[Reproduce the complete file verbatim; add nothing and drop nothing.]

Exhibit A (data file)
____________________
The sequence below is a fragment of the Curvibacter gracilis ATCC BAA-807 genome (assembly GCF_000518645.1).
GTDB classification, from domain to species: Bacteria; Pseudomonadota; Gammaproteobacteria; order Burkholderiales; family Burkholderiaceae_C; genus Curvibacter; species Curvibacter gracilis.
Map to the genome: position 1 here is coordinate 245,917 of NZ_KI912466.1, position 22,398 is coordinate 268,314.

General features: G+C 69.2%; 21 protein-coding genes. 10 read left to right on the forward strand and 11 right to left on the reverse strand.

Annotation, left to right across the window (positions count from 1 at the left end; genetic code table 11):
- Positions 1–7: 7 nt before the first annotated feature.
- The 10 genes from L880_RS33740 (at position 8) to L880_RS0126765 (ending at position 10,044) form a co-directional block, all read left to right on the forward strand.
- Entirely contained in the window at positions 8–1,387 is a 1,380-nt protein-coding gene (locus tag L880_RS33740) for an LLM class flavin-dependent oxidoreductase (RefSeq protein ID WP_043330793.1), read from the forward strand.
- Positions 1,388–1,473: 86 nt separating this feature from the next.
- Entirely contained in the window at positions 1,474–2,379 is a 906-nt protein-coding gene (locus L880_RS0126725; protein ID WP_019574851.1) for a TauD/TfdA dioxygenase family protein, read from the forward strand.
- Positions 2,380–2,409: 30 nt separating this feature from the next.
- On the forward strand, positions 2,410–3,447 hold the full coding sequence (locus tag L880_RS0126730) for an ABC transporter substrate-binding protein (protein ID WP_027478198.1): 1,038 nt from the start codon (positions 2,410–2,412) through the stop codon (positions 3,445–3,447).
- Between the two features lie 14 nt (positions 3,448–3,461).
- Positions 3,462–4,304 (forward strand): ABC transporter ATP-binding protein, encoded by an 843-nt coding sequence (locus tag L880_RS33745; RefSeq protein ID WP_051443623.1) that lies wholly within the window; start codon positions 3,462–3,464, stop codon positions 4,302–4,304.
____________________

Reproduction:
The sequence below is a fragment of the Curvibacter gracilis ATCC BAA-807 genome (assembly GCF_000518645.1).
GTDB classification, from domain to species: Bacteria; Pseudomonadota; Gammaproteobacteria; order Burkholderiales; family Burkholderiaceae_C; genus Curvibacter; species Curvibacter gracilis.
Map to the genome: position 1 here is coordinate 245,917 of NZ_KI912466.1, position 22,398 is coordinate 268,314.

General features: G+C 69.2%; 21 protein-coding genes. 10 read left to right on the forward strand and 11 right to left on the reverse strand.

Annotation, left to right across the window (positions count from 1 at the left end; genetic code table 11):
- Positions 1–7: 7 nt before the first annotated feature.
- The 10 genes from L880_RS33740 (at position 8) to L880_RS0126765 (ending at position 10,044) form a co-directional block, all read left to right on the forward strand.
- Entirely contained in the window at positions 8–1,387 is a 1,380-nt protein-coding gene (locus tag L880_RS33740) for an LLM class flavin-dependent oxidoreductase (RefSeq protein ID WP_043330793.1), read from the forward strand.
- Positions 1,388–1,473: 86 nt separating this feature from the next.
- Entirely contained in the window at positions 1,474–2,379 is a 906-nt protein-coding gene (locus L880_RS0126725; protein ID WP_019574851.1) for a TauD/TfdA dioxygenase family protein, read from the forward strand.
- Positions 2,380–2,409: 30 nt separating this feature from the next.
- On the forward strand, positions 2,410–3,447 hold the full coding sequence (locus tag L880_RS0126730) for an ABC transporter substrate-binding protein (protein ID WP_027478198.1): 1,038 nt from the start codon (positions 2,410–2,412) through the stop codon (positions 3,445–3,447).
- Between the two features lie 14 nt (positions 3,448–3,461).
- Positions 3,462–4,304 (forward strand): ABC transporter ATP-binding protein, encoded by an 843-nt coding sequence (locus tag L880_RS33745; RefSeq protein ID WP_051443623.1) that lies wholly within the window; start codon positions 3,462–3,464, stop codon positions 4,302–4,304.